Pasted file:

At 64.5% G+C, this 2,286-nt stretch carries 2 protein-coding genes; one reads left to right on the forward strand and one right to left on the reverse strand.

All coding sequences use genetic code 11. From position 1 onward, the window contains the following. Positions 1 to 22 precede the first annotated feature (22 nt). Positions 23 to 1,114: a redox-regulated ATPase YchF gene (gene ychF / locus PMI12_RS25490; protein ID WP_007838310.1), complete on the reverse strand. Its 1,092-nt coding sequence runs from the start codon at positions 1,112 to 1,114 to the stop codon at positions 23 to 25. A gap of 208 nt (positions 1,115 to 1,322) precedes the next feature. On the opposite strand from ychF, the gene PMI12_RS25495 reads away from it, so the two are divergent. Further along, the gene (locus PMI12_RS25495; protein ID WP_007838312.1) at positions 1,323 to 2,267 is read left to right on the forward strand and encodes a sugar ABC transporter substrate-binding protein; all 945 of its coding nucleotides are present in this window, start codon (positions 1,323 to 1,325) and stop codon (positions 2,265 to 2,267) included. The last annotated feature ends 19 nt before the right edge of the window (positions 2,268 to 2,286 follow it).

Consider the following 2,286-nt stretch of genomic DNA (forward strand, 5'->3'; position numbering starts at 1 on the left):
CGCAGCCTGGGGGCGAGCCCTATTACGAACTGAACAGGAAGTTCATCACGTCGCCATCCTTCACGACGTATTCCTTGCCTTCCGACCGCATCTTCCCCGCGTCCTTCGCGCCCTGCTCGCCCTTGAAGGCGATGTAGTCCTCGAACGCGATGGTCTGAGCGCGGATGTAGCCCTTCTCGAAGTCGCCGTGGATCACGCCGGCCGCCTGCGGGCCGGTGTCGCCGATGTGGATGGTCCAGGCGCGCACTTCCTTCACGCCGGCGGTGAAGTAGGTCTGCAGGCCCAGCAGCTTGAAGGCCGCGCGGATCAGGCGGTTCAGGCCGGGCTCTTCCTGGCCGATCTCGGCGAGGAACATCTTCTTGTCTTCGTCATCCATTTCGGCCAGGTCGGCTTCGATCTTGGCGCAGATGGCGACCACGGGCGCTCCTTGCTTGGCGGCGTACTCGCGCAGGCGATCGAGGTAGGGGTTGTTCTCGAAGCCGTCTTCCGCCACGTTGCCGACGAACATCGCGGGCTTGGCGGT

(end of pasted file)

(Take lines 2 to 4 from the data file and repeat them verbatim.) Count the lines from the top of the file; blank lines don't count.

All coding sequences use genetic code 11. From position 1 onward, the window contains the following. Positions 1 to 22 precede the first annotated feature (22 nt). Positions 23 to 1,114: a redox-regulated ATPase YchF gene (gene ychF / locus PMI12_RS25490; protein ID WP_007838310.1), complete on the reverse strand. Its 1,092-nt coding sequence runs from the start codon at positions 1,112 to 1,114 to the stop codon at positions 23 to 25. A gap of 208 nt (positions 1,115 to 1,322) precedes the next feature. On the opposite strand from ychF, the gene PMI12_RS25495 reads away from it, so the two are divergent. Further along, the gene (locus PMI12_RS25495; protein ID WP_007838312.1) at positions 1,323 to 2,267 is read left to right on the forward strand and encodes a sugar ABC transporter substrate-binding protein; all 945 of its coding nucleotides are present in this window, start codon (positions 1,323 to 1,325) and stop codon (positions 2,265 to 2,267) included. The last annotated feature ends 19 nt before the right edge of the window (positions 2,268 to 2,286 follow it).

Consider the following 2,286-nt stretch of genomic DNA (forward strand, 5'->3'; position numbering starts at 1 on the left):
CGCAGCCTGGGGGCGAGCCCTATTACGAACTGAACAGGAAGTTCATCACGTCGCCATCCTTCACGACGTATTCCTTGCCTTCCGACCGCATCTTCCCCGCGTCCTTCGCGCCCTGCTCGCCCTTGAAGGCGATGTAGTCCTCGAACGCGATGGTCTGAGCGCGGATGTAGCCCTTCTCGAAGTCGCCGTGGATCACGCCGGCCGCCTGCGGGCCGGTGTCGCCGATGTGGATGGTCCAGGCGCGCACTTCCTTCACGCCGGCGGTGAAGTAGGTCTGCAGGCCCAGCAGCTTGAAGGCCGCGCGGATCAGGCGGTTCAGGCCGGGCTCTTCCTGGCCGATCTCGGCGAGGAACATCTTCTTGTCTTCGTCATCCATTTCGGCCAGGTCGGCTTCGATCTTGGCGCAGATGGCGACCACGGGCGCTCCTTGCTTGGCGGCGTACTCGCGCAGGCGATCGAGGTAGGGGTTGTTCTCGAAGCCGTCTTCCGCCACGTTGCCGACGAACATCGCGGGCTTGGCGGT